This is now the second year we've carried "C" grade Kenya coffee. AA, AB, PB, are all just screen selections, not necessarily correlating to quality. C is also a screen separation (generally around 14 screen), but there also tends to a higher allowance of defects. That being said, the cup quality of this Ichuga C from the Kiama FCS (Farmer's Cooperative Society) just couldn't be denied, and thus an opportunity for us to offer a really nice Kenya at quite an attractive price. Ichuga is one of a few washing stations or "factories" that form the Kiama coop group. By "factory", we mean wet mill where the coop members bring coffee cherry for pulping, fermenting, washing, drying. It's not the factory as we might imagine it. Small washing stations are aligned with a particular "society" which is what they call a cooperative in Kenya. We keep returning to the societies who seem to regularly produce some of the best Kenya coffees we see, such as Kiama and Barichu societies. This coffee was purchased direct, not through the Kenya auction system, so we could avoid the risk of losing it. It also means we paid a bit more, premiums which go back to the coop for distribution.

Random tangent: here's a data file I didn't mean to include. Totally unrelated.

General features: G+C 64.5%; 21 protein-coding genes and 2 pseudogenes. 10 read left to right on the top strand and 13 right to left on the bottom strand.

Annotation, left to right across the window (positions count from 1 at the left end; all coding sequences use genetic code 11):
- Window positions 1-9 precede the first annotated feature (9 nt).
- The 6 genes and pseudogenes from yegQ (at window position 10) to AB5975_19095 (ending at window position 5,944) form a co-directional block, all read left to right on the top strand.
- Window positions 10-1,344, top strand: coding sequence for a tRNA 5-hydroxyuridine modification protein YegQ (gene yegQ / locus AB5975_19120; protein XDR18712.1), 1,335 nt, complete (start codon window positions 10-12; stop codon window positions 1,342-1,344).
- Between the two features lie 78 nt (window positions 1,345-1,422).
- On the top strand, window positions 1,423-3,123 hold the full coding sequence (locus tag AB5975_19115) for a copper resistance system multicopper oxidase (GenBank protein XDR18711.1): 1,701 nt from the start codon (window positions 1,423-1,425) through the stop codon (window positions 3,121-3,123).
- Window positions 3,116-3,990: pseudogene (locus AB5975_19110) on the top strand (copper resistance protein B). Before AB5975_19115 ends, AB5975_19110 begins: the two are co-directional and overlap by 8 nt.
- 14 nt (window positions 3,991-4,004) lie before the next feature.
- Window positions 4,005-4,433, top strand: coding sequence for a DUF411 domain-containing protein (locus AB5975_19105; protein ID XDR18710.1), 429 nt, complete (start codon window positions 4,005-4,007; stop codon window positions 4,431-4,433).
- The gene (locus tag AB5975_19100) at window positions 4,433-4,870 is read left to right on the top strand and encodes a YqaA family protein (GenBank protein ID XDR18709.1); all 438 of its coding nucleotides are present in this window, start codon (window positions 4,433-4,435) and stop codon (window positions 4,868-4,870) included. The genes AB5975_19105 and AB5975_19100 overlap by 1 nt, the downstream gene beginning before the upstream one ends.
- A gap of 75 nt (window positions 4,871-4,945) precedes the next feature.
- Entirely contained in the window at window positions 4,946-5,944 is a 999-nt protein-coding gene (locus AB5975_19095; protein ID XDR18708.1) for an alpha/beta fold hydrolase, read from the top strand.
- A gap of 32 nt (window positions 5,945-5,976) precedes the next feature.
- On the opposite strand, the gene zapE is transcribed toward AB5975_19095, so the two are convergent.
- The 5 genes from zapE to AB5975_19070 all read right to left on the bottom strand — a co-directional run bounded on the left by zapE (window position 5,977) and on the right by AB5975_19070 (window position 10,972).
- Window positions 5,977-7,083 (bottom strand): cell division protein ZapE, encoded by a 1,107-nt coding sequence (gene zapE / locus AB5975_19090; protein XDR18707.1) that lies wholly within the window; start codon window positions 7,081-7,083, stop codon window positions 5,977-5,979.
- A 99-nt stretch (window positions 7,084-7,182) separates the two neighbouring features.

This C grade outturn from the Ichuga Factory has a convincing level of fruited sweetness from the start, the dry grounds offering up a tropical fruit punch smell. Adding hot water builds a bittersweet baked sugar smell, with more of the spiced fruit smell sensed in the ground coffee. Dark roasts have a nice grape smell, winey in character. A pleasant burned sugar flavor laces together plum fruited notes of ripe red apple and blueberry. Cooling cups of CIty+ roasts turn out flavors of dark currant and black cherry. It has a much milder acidity than most Kenyas, making this a really nice option for espresso. a really nice grape flavor at Full City, verging on the floral side of Concord. Really an impressive C grade Kenya, that can be easily elevated with a little post-roast sorting. You can spot a few defects in the green itself, mostly broken beans that won't really affect cup. But after roasting quaker beans are easily spotted, as they're the beans that never take on a darker color than light tan. Definitely worth the small amount of extra work!